CBS finally revealed its fall lineup earlier this week, including the premiere dates for our favorite shows like “NCIS: Los Angeles.”
But unlike the flagship show and its Hawaiian spinoff, “NCIS: Los Angeles” airs a full three weeks later than the other two shows. CBS didn’t explain the reasoning behind the move, but it likely has to do with the Sunday Night Football schedule.
During September, several games will likely overflow into the 10 p.m. EST time slot that “Los Angeles” holds. So, the show will start on Sunday, October 9, instead of Sunday, September 18. The other two “NCIS” shows begin on Monday, September 19.
But TV bloggers Matt & Jess Carter want to know if this late premiere date will affect the episode count for the “L.A.” spinoff. And unfortunately, the answer is likely yes.
For the first several seasons of the show, it aired in mid-to-late September. And it managed to fit in 24 whole episodes. But starting with Season 11, things started to switch up a little bit. While the first half of the season aired in 2019, the second half debuted in early 2020. Right when the pandemic hit, of course. Instead of 24 episodes, “L.A.” dropped down to 22 due to COVID regulations.
Then, as COVID continued to sweep across the world, the premiere of the show got pushed back to early November. This was a later start than “NCIS: Los Angeles” had ever seen. And it caused only 18 episodes to premiere that season as it took multiple breaks and hiatuses to safely conduct filming.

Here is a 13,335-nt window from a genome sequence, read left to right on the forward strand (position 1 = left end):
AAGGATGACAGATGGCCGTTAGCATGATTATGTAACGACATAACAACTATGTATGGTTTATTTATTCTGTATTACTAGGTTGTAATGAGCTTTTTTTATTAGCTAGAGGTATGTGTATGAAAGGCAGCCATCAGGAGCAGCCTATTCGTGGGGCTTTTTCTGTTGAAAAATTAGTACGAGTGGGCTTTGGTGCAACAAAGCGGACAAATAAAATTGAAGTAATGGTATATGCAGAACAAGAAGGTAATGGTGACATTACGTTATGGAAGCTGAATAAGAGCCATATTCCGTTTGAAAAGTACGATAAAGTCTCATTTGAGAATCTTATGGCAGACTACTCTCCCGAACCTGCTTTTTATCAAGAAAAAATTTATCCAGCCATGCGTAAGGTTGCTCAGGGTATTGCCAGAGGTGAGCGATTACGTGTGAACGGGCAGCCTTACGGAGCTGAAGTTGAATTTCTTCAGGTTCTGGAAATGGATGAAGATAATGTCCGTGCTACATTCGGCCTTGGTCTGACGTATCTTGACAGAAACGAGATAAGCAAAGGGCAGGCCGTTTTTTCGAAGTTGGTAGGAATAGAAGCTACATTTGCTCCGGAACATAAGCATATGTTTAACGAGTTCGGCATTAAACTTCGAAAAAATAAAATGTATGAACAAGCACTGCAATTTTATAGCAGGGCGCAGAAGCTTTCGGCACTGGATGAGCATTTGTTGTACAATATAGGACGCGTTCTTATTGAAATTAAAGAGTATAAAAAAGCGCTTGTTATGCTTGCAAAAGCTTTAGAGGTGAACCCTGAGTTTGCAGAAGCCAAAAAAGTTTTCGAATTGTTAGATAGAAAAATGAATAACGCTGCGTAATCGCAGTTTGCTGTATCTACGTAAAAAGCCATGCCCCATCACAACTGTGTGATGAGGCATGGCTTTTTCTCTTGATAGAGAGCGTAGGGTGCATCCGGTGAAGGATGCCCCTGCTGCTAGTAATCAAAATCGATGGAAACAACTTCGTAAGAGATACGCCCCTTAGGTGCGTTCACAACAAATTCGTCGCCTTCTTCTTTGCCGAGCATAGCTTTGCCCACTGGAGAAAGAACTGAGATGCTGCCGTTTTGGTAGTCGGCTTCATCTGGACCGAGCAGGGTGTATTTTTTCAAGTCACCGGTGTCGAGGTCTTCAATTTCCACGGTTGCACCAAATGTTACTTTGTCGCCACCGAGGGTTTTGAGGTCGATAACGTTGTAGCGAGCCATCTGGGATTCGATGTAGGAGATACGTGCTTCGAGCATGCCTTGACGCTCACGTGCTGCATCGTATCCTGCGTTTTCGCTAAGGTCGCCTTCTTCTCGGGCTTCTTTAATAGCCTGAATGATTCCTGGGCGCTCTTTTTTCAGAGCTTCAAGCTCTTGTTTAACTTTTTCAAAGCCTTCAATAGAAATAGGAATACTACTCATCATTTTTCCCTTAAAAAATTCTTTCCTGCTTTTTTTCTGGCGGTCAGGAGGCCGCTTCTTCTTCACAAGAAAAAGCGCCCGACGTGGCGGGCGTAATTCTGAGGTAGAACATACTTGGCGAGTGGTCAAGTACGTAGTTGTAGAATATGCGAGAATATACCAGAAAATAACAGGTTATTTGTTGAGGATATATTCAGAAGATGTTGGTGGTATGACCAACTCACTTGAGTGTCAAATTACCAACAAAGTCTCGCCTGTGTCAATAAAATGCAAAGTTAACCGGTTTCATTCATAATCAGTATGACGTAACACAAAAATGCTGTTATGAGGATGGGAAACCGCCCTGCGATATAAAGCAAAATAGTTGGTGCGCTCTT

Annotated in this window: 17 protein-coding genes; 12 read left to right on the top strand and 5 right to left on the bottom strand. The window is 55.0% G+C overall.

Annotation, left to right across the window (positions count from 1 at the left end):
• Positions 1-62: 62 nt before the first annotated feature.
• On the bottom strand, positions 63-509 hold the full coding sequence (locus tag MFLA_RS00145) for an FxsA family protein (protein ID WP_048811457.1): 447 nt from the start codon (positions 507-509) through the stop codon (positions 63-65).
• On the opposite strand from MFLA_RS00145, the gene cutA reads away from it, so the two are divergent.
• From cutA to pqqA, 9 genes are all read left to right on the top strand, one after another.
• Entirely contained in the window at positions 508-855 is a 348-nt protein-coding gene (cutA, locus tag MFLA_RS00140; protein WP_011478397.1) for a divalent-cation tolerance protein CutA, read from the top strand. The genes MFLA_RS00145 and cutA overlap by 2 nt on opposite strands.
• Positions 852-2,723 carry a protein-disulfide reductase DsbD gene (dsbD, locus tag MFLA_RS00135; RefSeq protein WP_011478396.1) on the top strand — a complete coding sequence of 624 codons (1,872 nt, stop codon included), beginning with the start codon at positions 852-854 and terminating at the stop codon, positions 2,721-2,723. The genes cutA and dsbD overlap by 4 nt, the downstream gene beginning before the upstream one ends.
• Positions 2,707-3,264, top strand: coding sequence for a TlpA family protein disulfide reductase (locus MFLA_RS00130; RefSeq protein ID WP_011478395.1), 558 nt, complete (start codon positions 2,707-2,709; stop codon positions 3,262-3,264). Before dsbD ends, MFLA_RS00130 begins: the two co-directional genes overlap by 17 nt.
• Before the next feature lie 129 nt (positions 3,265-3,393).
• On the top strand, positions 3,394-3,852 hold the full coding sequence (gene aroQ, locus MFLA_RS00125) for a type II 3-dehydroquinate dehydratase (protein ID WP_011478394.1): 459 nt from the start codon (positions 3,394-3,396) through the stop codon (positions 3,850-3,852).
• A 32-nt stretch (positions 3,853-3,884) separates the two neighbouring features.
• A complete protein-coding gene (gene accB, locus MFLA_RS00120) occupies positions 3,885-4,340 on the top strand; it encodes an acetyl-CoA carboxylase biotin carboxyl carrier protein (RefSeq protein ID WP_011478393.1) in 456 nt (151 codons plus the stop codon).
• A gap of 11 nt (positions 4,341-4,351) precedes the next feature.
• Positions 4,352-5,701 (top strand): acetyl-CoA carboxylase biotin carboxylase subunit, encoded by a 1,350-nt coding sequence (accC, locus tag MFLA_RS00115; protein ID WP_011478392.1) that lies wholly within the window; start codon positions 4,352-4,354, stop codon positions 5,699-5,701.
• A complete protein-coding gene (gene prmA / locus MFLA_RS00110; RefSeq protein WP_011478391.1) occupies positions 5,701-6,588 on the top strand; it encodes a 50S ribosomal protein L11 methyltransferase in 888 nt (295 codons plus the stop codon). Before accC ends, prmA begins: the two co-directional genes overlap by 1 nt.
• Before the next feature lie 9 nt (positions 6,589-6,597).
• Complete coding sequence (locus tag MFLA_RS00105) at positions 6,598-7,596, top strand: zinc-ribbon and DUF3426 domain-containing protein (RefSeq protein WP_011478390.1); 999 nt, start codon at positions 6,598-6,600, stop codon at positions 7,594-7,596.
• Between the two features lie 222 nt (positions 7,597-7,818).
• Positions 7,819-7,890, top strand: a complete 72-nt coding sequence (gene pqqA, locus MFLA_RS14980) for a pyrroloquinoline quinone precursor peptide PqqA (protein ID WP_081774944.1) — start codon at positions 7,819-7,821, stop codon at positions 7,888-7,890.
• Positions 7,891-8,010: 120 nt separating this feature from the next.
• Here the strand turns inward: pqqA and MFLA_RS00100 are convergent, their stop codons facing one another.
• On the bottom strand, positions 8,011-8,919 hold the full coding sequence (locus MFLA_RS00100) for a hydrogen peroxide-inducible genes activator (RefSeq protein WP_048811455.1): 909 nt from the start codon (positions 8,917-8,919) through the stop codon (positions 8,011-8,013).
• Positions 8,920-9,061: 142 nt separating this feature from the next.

Most recently, Season 13 aired in early October, around the same time that the new Season 14 will air this fall. It’s encouraging that the show managed to produce 22 episodes despite still dealing with pandemic restrictions. Now that some of those restrictions have been lifted, it’s safe to assume that we’ll have at least 22, if not 24, new episodes this season.
Will the New Time Slot Hurt ‘NCIS: Los Angeles?’
TV bloggers Matt & Jess Carter don’t foresee any issues with the episode count of “NCIS: Los Angeles” this season, despite the later premiere date. But they do take issue with the pushed-back start time, from 9 p.m. to 10 p.m. EST.
On a Sunday night especially, when people have to go to bed at a decent hour to wake up for work on Monday, this could end up harming the show’s ratings. Fewer people are willing to tune into TV that late, especially if they’ve been watching Sunday Night Football already beforehand. Not to mention the fact that if CBS starts airing later games, those could easily crossover into “NCIS: Los Angeles” showtime.
Perhaps the network will bump it back up to 9 p.m. after the midseason hiatus. We’ll have to wait until the new season airs to find out.